Federal Legal Issues
This page describes some legal issues at the federal level concerning tribal energy development.
The Environmental Protection Agency (EPA) includes an American Indian Environmental Office that has primary jurisdiction to enforce environmental protection laws on Indian reservations. If the project involves the discharge of any pollutants into the environment, federal permitting may be required. Under the Clean Water Act and the Clean Air Act, tribes can assume responsibility to adopt their own water or air quality standards for their reservations. However, this can be a lengthy and burdensome process, and project development should not be contingent on the tribe securing that authority.
Cultural Resource Protection
The National Historic Preservation Act (NHPA), the Archeological Resource Protection Act (ARPA), and the Native American Graves Protection and Repatriation Act (NAGPRA) apply on reservation lands. Tribes can assume the federal enforcement functions under the NHPA and appoint a Tribal Historic Preservation Officer. Any project requiring a federal permit or approval must have cultural resource clearance.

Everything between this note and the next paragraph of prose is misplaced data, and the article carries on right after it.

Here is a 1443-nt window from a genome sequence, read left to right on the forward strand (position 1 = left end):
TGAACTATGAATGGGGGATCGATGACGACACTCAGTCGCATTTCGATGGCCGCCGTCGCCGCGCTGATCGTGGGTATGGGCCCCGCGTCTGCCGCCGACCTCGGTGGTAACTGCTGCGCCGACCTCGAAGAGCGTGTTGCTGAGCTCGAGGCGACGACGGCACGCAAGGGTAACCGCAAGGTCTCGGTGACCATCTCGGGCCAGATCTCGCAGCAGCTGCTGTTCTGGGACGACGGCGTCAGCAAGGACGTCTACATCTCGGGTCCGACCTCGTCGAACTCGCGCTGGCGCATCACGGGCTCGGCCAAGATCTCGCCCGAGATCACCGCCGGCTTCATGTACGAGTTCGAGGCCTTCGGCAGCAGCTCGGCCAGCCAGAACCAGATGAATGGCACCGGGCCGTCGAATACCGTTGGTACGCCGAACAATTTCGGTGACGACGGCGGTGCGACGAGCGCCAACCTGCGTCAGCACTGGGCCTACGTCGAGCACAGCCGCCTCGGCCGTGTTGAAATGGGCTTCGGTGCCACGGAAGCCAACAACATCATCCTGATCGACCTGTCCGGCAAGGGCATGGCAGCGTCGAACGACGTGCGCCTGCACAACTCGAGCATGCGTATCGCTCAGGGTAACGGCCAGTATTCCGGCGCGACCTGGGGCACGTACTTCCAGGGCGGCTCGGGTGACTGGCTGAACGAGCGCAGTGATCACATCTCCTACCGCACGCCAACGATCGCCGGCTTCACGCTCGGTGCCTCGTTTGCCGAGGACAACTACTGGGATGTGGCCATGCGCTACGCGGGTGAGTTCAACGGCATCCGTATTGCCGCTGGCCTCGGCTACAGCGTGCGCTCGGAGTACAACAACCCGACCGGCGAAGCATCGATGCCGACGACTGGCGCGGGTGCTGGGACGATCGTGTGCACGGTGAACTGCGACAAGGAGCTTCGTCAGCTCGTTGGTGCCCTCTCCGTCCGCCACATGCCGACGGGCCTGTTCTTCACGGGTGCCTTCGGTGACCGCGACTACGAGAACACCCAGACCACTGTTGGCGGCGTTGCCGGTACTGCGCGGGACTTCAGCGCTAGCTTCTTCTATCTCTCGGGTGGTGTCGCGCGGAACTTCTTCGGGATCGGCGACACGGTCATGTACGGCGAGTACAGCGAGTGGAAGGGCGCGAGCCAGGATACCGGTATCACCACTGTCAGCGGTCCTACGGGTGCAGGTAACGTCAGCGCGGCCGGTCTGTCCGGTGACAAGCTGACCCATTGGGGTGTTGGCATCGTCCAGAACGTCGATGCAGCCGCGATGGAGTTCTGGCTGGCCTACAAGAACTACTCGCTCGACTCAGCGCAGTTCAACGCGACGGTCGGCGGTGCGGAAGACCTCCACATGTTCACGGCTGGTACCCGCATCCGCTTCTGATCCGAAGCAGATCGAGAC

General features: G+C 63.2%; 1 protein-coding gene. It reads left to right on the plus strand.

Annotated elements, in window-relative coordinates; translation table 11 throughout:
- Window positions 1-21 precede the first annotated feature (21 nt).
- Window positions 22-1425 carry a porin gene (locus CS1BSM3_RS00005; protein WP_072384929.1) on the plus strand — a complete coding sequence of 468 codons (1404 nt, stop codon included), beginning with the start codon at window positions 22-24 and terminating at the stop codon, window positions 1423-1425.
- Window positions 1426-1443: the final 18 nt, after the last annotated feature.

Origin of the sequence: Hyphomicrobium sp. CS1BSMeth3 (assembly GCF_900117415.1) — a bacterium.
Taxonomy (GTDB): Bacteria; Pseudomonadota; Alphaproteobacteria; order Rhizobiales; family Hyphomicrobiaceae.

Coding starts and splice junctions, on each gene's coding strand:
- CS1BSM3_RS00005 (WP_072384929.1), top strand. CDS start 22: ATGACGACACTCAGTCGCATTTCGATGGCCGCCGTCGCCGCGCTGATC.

Rights of Way or Leases
If the project requires any rights of way or leasing of Indian lands, federal law requires that the Bureau of Indian Affairs (BIA) must approve those arrangements. Failure to follow the strict requirements of these laws will result in a finding that the facilities are in trespass. Security arrangements for financing that encumber trust or restricted lands for seven years or more will also require BIA approval.
Income derived from Section 17 chartered corporations is tax exempt. However, recent policy of the Internal Revenue Service (IRS) calls for closer scrutiny of corporations chartered under tribal law (in order for the income of the corporation to remain tax exempt). Tribes should never use state laws to form their business enterprise. The IRS treats income from those businesses as taxable. For a good summary of these rules, see the IRS Web site for Indian tribal governments.